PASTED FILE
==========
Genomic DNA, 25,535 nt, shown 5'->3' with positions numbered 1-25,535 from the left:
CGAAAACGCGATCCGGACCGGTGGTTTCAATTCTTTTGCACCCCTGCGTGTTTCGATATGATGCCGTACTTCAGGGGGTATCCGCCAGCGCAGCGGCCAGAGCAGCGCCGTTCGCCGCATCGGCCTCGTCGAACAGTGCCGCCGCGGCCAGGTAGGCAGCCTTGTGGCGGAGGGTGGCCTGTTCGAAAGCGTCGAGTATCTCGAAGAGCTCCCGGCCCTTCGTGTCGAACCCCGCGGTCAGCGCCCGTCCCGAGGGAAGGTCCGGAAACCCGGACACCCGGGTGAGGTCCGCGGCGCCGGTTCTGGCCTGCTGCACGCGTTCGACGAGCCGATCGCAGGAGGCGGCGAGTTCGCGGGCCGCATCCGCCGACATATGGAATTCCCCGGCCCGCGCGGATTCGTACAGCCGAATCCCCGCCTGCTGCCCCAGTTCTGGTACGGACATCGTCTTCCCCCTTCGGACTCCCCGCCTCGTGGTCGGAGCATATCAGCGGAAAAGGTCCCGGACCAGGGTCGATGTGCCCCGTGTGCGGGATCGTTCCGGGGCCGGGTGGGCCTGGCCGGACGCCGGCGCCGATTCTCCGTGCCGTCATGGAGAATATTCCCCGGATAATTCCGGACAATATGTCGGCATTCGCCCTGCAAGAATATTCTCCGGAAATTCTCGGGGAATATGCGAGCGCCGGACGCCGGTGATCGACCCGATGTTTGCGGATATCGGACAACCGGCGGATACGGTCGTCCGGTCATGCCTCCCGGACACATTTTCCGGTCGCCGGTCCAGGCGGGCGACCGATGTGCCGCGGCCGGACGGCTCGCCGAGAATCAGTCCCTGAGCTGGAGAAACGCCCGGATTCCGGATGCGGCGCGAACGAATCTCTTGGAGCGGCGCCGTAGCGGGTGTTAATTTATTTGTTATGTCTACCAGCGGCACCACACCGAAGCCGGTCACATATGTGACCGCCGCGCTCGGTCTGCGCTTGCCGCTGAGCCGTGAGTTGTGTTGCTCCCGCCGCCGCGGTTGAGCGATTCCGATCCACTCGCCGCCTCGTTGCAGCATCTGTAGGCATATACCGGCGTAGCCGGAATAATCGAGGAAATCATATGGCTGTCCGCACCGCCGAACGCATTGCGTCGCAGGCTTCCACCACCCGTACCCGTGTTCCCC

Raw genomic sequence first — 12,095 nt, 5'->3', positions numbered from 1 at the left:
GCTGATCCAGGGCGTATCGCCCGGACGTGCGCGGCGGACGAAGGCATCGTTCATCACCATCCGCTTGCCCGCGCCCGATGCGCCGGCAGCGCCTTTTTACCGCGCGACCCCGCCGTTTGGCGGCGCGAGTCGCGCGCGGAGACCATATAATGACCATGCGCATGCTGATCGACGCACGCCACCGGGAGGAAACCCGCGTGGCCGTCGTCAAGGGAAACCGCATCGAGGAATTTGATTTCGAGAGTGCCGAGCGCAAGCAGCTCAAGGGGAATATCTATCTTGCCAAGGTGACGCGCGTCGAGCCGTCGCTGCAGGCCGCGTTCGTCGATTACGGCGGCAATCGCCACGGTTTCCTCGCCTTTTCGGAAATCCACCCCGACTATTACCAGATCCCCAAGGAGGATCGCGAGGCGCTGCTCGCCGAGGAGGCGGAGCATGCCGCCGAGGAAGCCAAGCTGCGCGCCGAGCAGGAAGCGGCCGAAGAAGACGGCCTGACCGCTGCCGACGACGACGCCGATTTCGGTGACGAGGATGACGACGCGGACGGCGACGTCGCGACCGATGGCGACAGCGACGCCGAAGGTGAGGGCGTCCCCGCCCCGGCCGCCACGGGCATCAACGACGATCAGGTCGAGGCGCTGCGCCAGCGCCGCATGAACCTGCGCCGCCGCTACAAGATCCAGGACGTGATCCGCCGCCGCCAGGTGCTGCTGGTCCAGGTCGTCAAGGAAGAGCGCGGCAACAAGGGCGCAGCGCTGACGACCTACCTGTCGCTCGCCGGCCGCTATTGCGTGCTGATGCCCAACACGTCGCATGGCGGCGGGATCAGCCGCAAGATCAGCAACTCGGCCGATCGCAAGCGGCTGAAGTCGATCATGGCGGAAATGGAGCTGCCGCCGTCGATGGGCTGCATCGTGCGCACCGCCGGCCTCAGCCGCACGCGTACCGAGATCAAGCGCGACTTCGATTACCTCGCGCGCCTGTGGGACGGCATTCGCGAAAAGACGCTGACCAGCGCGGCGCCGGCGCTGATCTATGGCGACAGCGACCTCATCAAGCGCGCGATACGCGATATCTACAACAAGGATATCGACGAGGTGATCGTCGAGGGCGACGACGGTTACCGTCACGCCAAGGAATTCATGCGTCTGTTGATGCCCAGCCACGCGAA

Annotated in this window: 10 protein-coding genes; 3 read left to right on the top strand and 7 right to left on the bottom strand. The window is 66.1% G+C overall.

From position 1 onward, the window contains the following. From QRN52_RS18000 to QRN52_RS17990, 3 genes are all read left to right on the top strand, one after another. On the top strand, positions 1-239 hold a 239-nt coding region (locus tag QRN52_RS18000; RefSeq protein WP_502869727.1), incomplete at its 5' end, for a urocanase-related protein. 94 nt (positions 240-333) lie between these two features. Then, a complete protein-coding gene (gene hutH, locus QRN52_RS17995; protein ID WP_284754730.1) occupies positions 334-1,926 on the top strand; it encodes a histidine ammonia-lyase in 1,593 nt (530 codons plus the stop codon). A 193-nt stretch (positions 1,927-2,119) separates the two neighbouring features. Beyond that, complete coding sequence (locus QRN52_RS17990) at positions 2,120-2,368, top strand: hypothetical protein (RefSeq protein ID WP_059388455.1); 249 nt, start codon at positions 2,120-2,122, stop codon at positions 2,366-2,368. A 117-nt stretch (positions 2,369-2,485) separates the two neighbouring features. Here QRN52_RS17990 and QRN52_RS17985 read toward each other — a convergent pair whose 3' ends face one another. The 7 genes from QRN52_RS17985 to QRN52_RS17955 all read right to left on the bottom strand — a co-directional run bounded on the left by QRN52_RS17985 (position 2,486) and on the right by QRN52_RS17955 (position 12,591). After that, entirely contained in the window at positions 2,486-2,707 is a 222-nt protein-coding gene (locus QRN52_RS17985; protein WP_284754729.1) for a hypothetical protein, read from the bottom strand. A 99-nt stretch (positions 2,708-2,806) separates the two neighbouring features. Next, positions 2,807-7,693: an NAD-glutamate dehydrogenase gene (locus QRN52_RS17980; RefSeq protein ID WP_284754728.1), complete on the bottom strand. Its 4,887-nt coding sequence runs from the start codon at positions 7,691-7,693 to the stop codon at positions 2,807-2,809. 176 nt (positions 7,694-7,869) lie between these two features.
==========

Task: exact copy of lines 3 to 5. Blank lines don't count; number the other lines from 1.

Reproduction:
Raw genomic sequence first — 12,095 nt, 5'->3', positions numbered from 1 at the left:
GCTGATCCAGGGCGTATCGCCCGGACGTGCGCGGCGGACGAAGGCATCGTTCATCACCATCCGCTTGCCCGCGCCCGATGCGCCGGCAGCGCCTTTTTACCGCGCGACCCCGCCGTTTGGCGGCGCGAGTCGCGCGCGGAGACCATATAATGACCATGCGCATGCTGATCGACGCACGCCACCGGGAGGAAACCCGCGTGGCCGTCGTCAAGGGAAACCGCATCGAGGAATTTGATTTCGAGAGTGCCGAGCGCAAGCAGCTCAAGGGGAATATCTATCTTGCCAAGGTGACGCGCGTCGAGCCGTCGCTGCAGGCCGCGTTCGTCGATTACGGCGGCAATCGCCACGGTTTCCTCGCCTTTTCGGAAATCCACCCCGACTATTACCAGATCCCCAAGGAGGATCGCGAGGCGCTGCTCGCCGAGGAGGCGGAGCATGCCGCCGAGGAAGCCAAGCTGCGCGCCGAGCAGGAAGCGGCCGAAGAAGACGGCCTGACCGCTGCCGACGACGACGCCGATTTCGGTGACGAGGATGACGACGCGGACGGCGACGTCGCGACCGATGGCGACAGCGACGCCGAAGGTGAGGGCGTCCCCGCCCCGGCCGCCACGGGCATCAACGACGATCAGGTCGAGGCGCTGCGCCAGCGCCGCATGAACCTGCGCCGCCGCTACAAGATCCAGGACGTGATCCGCCGCCGCCAGGTGCTGCTGGTCCAGGTCGTCAAGGAAGAGCGCGGCAACAAGGGCGCAGCGCTGACGACCTACCTGTCGCTCGCCGGCCGCTATTGCGTGCTGATGCCCAACACGTCGCATGGCGGCGGGATCAGCCGCAAGATCAGCAACTCGGCCGATCGCAAGCGGCTGAAGTCGATCATGGCGGAAATGGAGCTGCCGCCGTCGATGGGCTGCATCGTGCGCACCGCCGGCCTCAGCCGCACGCGTACCGAGATCAAGCGCGACTTCGATTACCTCGCGCGCCTGTGGGACGGCATTCGCGAAAAGACGCTGACCAGCGCGGCGCCGGCGCTGATCTATGGCGACAGCGACCTCATCAAGCGCGCGATACGCGATATCTACAACAAGGATATCGACGAGGTGATCGTCGAGGGCGACGACGGTTACCGTCACGCCAAGGAATTCATGCGTCTGTTGATGCCCAGCCACGCGAA

Annotated in this window: 10 protein-coding genes; 3 read left to right on the top strand and 7 right to left on the bottom strand. The window is 66.1% G+C overall.